Implementing order of Apex trigger handler execution in Salesforce using custom metadata

The article is prepared by our developer Aliaksei Vishavaty.

In Salesforce development, managing the order of execution for trigger handlers is crucial –especially in complex orgs with a branched business logic – to ensure data integrity and avoid conflicts. In this article, we'll explore how to leverage custom metadata to implement the desired order of execution for trigger handlers in Salesforce.

Understanding the challenge

When dealing with multiple trigger handlers in Salesforce, it becomes challenging to control the order of execution. This is a complex problem because Salesforce does not provide an out of the box solution to order handlers for each object. For example, suppose you have an "Account" object trigger that invokes multiple handlers, such as “AccountValidationHandler" and "AccountDataSendingHandler." Depending on the business requirements, you may need to execute the validation logic before sending the account record. Without explicit control, the execution order may vary, leading to unexpected results (e.g. sending account data to the third party service before the record is validated) or data inconsistencies.

Introducing custom metadata

One of solutions to address the challenge is a Salesforce custom metadata – a powerful feature that allows developers to define specific configurations and settings. Unlike custom objects or settings, this metadata can be deployed and queried programmatically. Also, in our case, custom metadata querying will not count against the Salesforce limits. This means that utilizing custom metadata for querying and storing information does not consume any of the allocation or usage limits set by Salesforce. This can be a significant advantage, especially in complex systems where the limits can quickly be reached. Other than that it becomes easier to activate/deactivate trigger handlers using metadata without having to deploy the main handler. So this feature provides flexibility and customization options, making it an ideal choice for defining the execution order of trigger handlers.

Setting up custom metadata type

To begin, create a custom metadata type to represent trigger handlers. Let's call it "TriggerHandlerMetadata." Include the following fields:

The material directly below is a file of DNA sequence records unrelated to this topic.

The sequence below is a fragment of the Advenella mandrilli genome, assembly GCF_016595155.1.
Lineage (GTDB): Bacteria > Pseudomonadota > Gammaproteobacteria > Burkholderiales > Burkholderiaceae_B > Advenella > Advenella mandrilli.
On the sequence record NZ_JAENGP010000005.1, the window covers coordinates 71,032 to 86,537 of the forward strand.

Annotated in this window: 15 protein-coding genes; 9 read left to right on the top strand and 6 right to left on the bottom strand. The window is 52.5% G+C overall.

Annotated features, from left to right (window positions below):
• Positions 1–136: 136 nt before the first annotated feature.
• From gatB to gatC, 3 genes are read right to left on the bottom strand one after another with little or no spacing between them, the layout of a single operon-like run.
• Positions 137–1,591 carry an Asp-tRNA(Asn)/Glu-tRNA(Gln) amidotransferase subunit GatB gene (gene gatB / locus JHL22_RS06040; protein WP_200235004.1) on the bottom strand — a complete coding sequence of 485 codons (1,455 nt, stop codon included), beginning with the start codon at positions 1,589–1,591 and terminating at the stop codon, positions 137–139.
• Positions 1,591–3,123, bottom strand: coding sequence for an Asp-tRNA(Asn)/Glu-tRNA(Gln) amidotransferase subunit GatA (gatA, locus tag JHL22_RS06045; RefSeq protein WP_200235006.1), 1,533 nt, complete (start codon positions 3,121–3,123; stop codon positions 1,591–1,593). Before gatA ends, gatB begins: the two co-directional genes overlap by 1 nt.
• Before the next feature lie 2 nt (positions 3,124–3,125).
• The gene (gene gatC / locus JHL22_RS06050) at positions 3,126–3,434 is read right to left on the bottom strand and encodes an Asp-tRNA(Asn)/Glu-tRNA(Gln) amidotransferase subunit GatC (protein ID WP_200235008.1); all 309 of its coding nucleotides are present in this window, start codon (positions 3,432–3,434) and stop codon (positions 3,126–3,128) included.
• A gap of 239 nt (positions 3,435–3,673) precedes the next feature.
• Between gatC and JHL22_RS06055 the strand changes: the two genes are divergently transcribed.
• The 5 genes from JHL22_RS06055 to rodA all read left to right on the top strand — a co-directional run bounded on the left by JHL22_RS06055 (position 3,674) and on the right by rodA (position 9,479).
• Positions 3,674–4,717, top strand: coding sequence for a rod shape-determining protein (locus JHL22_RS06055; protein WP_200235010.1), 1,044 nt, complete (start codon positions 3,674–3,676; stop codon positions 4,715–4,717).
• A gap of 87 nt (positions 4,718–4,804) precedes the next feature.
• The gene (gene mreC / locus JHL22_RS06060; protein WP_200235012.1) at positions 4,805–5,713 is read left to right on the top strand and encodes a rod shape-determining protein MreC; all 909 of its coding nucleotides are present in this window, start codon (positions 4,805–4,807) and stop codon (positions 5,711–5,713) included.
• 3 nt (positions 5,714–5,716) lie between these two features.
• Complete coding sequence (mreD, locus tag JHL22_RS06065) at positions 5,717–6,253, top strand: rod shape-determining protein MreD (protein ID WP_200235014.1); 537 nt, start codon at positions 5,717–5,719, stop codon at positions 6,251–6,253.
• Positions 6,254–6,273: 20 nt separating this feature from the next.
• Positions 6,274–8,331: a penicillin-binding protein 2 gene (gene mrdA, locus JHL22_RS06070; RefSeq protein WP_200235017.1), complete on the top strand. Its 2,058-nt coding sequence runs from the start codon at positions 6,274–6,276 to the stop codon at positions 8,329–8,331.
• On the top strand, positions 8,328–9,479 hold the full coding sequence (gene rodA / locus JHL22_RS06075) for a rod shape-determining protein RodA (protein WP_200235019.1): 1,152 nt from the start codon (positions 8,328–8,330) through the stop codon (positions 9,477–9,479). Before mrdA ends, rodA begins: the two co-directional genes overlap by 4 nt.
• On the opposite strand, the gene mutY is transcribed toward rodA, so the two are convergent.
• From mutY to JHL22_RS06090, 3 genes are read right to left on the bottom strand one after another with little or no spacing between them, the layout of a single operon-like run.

1. Handler Name (Text): Represents the name of the trigger handler.
2. Order Number (Number): Determines the execution sequence of the trigger handler.
3. SObject (Picklist): Lists all involved objects’ API names
4. Active (Boolean): Indicates if the handler is active

Creating custom metadata records

Create custom metadata records for each trigger handler. For example, let's create two records:

Record 1:
  • Handler Name: AccountValidationHandler
  • Order Number: 1
  • SObject: Account
  • Active: true

Record 2:
  • Handler Name: AccountDataSendingHandler
  • Order Number: 2
  • SObject: Account
  • Active: true

Specify unique handler names and assign order numbers to indicate the desired execution sequence. In this example, AccountValidationHandler should execute before AccountDataSendingHandler.

Modify the trigger Handler Factory

The HandlerFactory in our implementation is used to instantiate and execute Trigger Handlers associated with sObjects.

The HandlerRegistry class is used to collect all handlers for each triggered sObject by iterating over the sorted custom metadata records and creating instances of trigger handlers based on the Handler Name field. Handlers instances are stored in a sorted list for later execution.

The IHandler represents a simple interface that contains all possible methods that can be used in the trigger handler. This interface is used in every created trigger handler in order to design the polymorphism principle.

Modifying the Apex trigger

Now, let's modify the relevant Apex trigger to incorporate the custom metadata-based execution order. The only thing needed is to pass the SObject type to the createHandler method for getting all trigger handlers to be executed to the specific sObject (for Account in our case).

Modifying the Apex trigger handler

In order to stick to our implementation, the trigger handler should implement and override the specific methods from the IHandler interface that should be used in the class.

To keep the bulkification all triggered records that suit specific conditions can be stored in the list and then used in the andFinally() method.


Implementing the order of execution for trigger handlers in Salesforce using custom metadata provides developers with control and flexibility. By defining the execution sequence through custom metadata records, you can optimize automation processes and maintain consistent data processing. Apply this technique in your Salesforce development projects to enhance efficiency and maintain a structured codebase.